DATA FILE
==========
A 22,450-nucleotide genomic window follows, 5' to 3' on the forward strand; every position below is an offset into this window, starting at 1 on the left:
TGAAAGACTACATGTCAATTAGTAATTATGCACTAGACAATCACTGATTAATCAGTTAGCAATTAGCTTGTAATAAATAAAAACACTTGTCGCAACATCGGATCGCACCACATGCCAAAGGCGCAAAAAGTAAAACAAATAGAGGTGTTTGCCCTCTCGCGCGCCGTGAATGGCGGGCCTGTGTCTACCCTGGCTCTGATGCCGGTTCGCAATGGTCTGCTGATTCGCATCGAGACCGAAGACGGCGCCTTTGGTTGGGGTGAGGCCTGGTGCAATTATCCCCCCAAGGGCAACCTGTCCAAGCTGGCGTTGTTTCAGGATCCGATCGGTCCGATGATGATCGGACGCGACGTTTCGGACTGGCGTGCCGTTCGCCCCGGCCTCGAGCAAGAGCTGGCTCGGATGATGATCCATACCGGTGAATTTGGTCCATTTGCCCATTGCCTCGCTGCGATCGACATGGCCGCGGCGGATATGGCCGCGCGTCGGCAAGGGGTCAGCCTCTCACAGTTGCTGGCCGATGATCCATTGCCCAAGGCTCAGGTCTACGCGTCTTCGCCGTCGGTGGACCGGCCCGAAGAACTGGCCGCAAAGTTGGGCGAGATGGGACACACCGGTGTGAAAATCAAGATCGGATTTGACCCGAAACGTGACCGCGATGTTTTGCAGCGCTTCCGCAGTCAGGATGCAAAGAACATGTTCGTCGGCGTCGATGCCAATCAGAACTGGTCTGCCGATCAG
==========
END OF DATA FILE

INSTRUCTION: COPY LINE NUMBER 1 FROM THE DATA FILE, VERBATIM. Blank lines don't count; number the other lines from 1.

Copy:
A 22,450-nucleotide genomic window follows, 5' to 3' on the forward strand; every position below is an offset into this window, starting at 1 on the left: